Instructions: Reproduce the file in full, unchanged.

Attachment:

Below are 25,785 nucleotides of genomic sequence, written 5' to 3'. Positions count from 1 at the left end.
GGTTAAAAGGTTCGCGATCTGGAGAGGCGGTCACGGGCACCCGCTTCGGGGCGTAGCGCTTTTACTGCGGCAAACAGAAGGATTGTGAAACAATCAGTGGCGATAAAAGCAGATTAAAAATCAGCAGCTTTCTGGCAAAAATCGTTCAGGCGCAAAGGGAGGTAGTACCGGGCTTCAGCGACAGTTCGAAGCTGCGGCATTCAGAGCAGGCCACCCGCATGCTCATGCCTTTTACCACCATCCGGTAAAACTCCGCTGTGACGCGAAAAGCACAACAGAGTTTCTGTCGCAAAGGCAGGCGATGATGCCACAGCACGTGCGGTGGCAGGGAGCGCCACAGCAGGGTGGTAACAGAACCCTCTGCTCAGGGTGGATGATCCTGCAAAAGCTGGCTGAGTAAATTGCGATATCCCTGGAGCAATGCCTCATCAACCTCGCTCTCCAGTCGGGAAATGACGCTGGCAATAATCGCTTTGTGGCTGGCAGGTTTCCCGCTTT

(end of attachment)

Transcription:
Below are 25,785 nucleotides of genomic sequence, written 5' to 3'. Positions count from 1 at the left end.
GGTTAAAAGGTTCGCGATCTGGAGAGGCGGTCACGGGCACCCGCTTCGGGGCGTAGCGCTTTTACTGCGGCAAACAGAAGGATTGTGAAACAATCAGTGGCGATAAAAGCAGATTAAAAATCAGCAGCTTTCTGGCAAAAATCGTTCAGGCGCAAAGGGAGGTAGTACCGGGCTTCAGCGACAGTTCGAAGCTGCGGCATTCAGAGCAGGCCACCCGCATGCTCATGCCTTTTACCACCATCCGGTAAAACTCCGCTGTGACGCGAAAAGCACAACAGAGTTTCTGTCGCAAAGGCAGGCGATGATGCCACAGCACGTGCGGTGGCAGGGAGCGCCACAGCAGGGTGGTAACAGAACCCTCTGCTCAGGGTGGATGATCCTGCAAAAGCTGGCTGAGTAAATTGCGATATCCCTGGAGCAATGCCTCATCAACCTCGCTCTCCAGTCGGGAAATGACGCTGGCAATAATCGCTTTGTGGCTGGCAGGTTTCCCGCTTT